IN A new twist to the long-rumoured graft probe against retired Chinese security czar Zhou Yongkang, President Xi Jinping is reported to have set up a special unit to investigate the former ninth-ranked leader.
But observers The Straits Times spoke to cast doubt on the South China Morning Post report, saying it was unlikely to be true.
The unit is headed by a senior policeman and deputy minister of public security, and bypasses the Communist Party's internal disciplinary apparatus, said the Hong Kong daily on Monday.
The unit's head, Beijing police chief Fu Zhenghua, will report directly to Communist general-secretary Xi Jinping, it added.
"The arrangement is unusual and reflects not only the sensitivity of Zhou's case but also Xi's personal interest in it," said the Post, whose website was temporarily blocked from mainland Net users yesterday afternoon.
News of the probe was briefly posted on Twitter by state broadcaster China Central TV's English news unit yesterday - only to be deleted an hour or so later.
Observers doubt that a special unit has been set up to investigate Mr Zhou, bypassing the party's Central Commission for Discipline Inspection.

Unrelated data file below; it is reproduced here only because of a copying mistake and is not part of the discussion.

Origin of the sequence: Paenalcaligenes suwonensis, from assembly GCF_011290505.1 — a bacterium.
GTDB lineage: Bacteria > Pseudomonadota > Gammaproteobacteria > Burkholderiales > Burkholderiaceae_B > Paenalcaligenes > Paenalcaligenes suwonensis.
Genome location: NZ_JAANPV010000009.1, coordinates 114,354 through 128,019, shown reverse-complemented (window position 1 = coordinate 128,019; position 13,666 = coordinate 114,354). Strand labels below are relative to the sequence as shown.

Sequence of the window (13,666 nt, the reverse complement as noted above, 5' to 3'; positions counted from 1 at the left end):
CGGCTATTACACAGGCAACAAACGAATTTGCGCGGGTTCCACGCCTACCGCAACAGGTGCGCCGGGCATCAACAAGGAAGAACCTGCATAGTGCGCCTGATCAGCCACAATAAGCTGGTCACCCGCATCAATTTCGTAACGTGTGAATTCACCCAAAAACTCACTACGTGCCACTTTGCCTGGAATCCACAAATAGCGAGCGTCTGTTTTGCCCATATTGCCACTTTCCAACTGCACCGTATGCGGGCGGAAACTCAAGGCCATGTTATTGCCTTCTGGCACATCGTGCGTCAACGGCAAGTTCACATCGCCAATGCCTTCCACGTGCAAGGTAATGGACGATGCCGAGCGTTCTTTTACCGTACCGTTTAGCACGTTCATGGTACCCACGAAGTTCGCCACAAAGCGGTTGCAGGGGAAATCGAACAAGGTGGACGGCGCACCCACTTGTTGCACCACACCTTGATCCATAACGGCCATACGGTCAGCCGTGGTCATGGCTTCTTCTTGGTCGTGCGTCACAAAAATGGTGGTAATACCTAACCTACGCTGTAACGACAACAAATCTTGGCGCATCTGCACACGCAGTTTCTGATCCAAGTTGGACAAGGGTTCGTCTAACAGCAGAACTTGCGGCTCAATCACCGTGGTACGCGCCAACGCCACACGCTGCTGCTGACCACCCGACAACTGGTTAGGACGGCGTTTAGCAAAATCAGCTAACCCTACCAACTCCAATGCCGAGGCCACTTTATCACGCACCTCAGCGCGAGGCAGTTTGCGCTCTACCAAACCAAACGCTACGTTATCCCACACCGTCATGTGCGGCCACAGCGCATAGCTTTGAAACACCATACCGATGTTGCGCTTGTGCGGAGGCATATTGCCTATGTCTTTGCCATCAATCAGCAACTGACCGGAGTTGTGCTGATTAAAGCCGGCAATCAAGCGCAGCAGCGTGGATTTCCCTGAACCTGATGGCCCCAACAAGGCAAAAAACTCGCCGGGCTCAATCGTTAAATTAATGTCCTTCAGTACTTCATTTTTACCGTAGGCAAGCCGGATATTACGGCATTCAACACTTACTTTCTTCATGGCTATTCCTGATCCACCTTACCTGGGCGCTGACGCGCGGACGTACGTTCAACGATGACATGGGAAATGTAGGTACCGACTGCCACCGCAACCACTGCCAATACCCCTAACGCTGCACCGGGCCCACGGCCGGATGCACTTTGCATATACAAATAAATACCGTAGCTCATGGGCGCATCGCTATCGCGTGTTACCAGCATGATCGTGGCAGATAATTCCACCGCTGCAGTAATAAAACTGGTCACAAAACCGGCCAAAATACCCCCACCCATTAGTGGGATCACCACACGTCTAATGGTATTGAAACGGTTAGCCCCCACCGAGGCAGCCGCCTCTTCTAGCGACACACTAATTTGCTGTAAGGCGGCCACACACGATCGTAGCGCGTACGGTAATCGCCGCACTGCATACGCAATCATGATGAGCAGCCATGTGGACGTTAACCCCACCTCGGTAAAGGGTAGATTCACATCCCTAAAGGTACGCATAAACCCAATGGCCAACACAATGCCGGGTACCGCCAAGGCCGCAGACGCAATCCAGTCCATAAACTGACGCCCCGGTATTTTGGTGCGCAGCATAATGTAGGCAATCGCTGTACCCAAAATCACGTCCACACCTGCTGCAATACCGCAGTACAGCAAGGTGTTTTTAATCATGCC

"I don't think the police will move without going through the proper party organs," said Professor Joseph Cheng of the City University of Hong Kong.
Anti-corruption expert Ren Jianming of Tsinghua University also believed that "the possibility is not big".
Even if the news is true, some wonder how independent the police unit will be given that Mr Zhou used to run China's vast domestic security forces, including the courts, paramilitary and police until retirement last November. This also means Mr Fu used to be Mr Zhou's subordinate.
In any case, the jury is still out on whether the top leadership will take action against Mr Zhou, a former member of the apex Politburo Standing Committee (PSC), say analysts. The unspoken agreement is for PSC members to be immune from criminal prosecution.